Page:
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Manson killer remains behind bars

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By Damon Lawrence

Manson Family killer Bruce Davis waived his parole hearing earlier this year and remains behind bars in a California prison.

Davis, 68, graduated from Roane County High School in 1961.

He hooked up with Charles Manson after making his way to California.

Manson and his followers went on a violent killing spree in California in 1969.

Davis' attorney Michael Beckman argues that his client's role in the Manson Family was small.

“When people think of the Manson Family, Bruce Davis is not the name that comes to mind,” he said.

Davis was convicted of killing Gary Hinman and Donald “Shorty” Shea.

He was sent to prison with a life sentence in 1972.

A California parole board approved his release in January 2010.

However, then California Gov. Arnold Schwarzenegger later reversed the parole board's decision.

Luis Patino, a spokesman for the California Department of Corrections and Rehabilitation, said Davis was scheduled to have another parole hearing in January, but opted not to.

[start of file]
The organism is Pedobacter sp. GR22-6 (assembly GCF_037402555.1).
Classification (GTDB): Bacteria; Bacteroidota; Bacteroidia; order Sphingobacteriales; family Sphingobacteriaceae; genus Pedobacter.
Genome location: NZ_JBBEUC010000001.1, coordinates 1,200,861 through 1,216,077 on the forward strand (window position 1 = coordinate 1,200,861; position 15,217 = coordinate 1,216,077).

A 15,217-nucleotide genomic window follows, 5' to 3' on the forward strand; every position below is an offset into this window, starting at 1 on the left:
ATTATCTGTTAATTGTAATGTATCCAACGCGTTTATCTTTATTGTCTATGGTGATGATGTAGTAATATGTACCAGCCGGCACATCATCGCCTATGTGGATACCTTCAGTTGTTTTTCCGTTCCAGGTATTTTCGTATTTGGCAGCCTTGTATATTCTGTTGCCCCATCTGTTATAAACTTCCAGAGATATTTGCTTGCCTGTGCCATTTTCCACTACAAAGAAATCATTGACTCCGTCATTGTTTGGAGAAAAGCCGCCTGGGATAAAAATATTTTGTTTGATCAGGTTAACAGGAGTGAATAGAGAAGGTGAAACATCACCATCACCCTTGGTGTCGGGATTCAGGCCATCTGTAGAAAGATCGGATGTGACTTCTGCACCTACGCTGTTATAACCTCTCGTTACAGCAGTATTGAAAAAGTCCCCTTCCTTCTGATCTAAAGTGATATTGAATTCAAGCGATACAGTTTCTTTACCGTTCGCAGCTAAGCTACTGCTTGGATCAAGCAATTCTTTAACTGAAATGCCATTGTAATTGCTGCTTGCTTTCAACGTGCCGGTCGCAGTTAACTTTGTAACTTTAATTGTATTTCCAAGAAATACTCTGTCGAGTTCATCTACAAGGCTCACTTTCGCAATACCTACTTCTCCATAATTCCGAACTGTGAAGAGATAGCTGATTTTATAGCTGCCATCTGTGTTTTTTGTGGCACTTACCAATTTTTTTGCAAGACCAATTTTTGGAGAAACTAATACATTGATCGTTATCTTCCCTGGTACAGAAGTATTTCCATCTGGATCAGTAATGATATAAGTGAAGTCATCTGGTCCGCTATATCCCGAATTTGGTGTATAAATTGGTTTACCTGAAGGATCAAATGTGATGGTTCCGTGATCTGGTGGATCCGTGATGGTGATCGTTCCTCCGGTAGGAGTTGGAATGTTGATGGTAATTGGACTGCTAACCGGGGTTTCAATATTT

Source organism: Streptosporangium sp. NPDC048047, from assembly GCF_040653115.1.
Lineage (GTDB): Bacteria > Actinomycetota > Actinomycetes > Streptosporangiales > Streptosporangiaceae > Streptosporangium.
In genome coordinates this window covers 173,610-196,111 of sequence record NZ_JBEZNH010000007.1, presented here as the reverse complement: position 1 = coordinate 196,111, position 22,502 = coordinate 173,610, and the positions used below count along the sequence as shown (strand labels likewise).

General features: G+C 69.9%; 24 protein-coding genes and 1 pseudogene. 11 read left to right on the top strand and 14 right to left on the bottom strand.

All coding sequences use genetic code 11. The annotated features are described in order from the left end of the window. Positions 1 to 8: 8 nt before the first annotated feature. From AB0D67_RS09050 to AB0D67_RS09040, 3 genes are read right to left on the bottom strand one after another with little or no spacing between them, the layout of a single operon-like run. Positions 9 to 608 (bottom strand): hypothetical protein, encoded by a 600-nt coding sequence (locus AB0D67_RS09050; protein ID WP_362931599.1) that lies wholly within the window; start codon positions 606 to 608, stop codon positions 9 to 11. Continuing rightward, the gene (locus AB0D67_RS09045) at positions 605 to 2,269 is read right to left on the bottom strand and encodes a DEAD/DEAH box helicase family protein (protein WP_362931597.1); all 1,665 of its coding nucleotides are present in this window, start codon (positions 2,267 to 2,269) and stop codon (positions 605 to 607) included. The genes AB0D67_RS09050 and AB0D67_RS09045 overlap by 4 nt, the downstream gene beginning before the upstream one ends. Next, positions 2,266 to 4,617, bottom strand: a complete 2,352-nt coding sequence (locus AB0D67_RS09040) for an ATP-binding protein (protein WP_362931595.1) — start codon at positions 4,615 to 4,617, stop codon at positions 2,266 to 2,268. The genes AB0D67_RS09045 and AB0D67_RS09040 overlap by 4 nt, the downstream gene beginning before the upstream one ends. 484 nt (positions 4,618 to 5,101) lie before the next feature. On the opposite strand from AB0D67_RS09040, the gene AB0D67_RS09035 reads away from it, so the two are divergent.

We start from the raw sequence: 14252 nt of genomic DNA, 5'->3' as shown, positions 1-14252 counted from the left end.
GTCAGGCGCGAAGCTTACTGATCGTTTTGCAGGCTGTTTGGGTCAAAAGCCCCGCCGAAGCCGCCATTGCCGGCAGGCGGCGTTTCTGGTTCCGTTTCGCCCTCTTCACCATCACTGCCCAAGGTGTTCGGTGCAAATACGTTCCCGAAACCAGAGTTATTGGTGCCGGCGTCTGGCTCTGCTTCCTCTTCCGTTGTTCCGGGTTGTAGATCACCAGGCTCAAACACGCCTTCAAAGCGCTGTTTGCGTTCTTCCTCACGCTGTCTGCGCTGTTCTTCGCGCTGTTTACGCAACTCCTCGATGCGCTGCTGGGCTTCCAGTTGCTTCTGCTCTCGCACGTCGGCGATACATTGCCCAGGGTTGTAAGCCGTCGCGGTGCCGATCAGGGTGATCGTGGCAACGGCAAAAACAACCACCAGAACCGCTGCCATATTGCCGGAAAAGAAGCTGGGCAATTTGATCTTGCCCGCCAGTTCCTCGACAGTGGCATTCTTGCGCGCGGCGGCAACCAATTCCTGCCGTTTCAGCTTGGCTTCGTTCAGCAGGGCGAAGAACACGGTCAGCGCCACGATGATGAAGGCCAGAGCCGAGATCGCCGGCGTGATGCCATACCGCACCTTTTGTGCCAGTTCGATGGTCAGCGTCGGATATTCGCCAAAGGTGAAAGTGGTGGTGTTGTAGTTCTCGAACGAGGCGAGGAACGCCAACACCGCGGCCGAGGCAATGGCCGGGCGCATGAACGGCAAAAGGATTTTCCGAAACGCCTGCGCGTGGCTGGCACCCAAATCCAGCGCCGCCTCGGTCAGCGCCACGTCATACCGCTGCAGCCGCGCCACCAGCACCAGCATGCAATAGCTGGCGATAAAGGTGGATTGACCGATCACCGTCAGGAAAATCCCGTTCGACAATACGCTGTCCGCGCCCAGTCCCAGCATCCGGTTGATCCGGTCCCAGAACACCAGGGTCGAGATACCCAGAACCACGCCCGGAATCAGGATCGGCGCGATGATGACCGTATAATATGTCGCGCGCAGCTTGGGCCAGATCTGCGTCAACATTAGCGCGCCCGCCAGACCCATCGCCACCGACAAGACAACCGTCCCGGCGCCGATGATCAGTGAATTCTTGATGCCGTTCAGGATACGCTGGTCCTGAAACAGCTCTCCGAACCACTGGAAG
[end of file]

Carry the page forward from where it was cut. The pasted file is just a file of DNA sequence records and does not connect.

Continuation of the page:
Patino said inmates will sometimes delay a hearing so they can improve their standing for the parole board.

“Sometimes they go over their situation with their attorney and decide maybe they should have been part of, for example, a self-help program, or they should have completed a certain course or they should have done certain things to show that they're really working toward rehabilitation,” Patino said. “They may feel that they have a better chance to wait and reschedule their hearing, which they can do for a year, instead of going in, getting denied and then getting a longer period between hearings.”

Davis' next parole hearing is scheduled for Jan. 13, 2012.

It will be his 27th parole hearing.

Beckman said Davis waived the parole hearing to fight for his freedom in court.

Beckman contends Schwarzenegger erred and is challenging the former governor's decision in Los Angeles County Superior Court.

If the challenge is successful, Beckman said Davis would be released.

“We got an order to show cause, which means the state has to provide a response,” he said.

That could take months.

If he's released, Davis could return to Tennessee provided he goes through the proper legal channels.

“I don't think he's planning to do that,” Beckman said. “I think his plans are to stay in California for a while.”